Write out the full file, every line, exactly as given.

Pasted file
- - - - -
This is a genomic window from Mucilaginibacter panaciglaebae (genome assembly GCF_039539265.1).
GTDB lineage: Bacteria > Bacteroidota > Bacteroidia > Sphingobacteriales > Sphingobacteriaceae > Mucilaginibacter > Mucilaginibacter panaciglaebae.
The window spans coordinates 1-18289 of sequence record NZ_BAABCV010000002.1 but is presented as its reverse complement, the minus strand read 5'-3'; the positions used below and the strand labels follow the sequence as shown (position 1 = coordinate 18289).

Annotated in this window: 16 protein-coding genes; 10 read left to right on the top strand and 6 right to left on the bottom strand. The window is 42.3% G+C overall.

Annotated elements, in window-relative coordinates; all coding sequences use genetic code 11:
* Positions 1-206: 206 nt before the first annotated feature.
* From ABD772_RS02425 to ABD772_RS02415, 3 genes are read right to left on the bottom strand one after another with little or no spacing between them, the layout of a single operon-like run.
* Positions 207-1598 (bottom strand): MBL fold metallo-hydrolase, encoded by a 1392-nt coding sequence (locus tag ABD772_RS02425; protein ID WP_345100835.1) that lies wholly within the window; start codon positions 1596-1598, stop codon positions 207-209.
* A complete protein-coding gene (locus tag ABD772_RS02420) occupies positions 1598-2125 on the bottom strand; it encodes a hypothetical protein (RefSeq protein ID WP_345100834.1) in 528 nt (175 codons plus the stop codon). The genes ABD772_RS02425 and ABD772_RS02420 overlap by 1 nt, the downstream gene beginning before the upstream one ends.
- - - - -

This is a genomic window from Mucilaginibacter panaciglaebae (genome assembly GCF_039539265.1).
GTDB lineage: Bacteria > Bacteroidota > Bacteroidia > Sphingobacteriales > Sphingobacteriaceae > Mucilaginibacter > Mucilaginibacter panaciglaebae.
The window spans coordinates 1-18289 of sequence record NZ_BAABCV010000002.1 but is presented as its reverse complement, the minus strand read 5'-3'; the positions used below and the strand labels follow the sequence as shown (position 1 = coordinate 18289).

Annotated in this window: 16 protein-coding genes; 10 read left to right on the top strand and 6 right to left on the bottom strand. The window is 42.3% G+C overall.

Annotated elements, in window-relative coordinates; all coding sequences use genetic code 11:
* Positions 1-206: 206 nt before the first annotated feature.
* From ABD772_RS02425 to ABD772_RS02415, 3 genes are read right to left on the bottom strand one after another with little or no spacing between them, the layout of a single operon-like run.
* Positions 207-1598 (bottom strand): MBL fold metallo-hydrolase, encoded by a 1392-nt coding sequence (locus tag ABD772_RS02425; protein ID WP_345100835.1) that lies wholly within the window; start codon positions 1596-1598, stop codon positions 207-209.
* A complete protein-coding gene (locus tag ABD772_RS02420) occupies positions 1598-2125 on the bottom strand; it encodes a hypothetical protein (RefSeq protein ID WP_345100834.1) in 528 nt (175 codons plus the stop codon). The genes ABD772_RS02425 and ABD772_RS02420 overlap by 1 nt, the downstream gene beginning before the upstream one ends.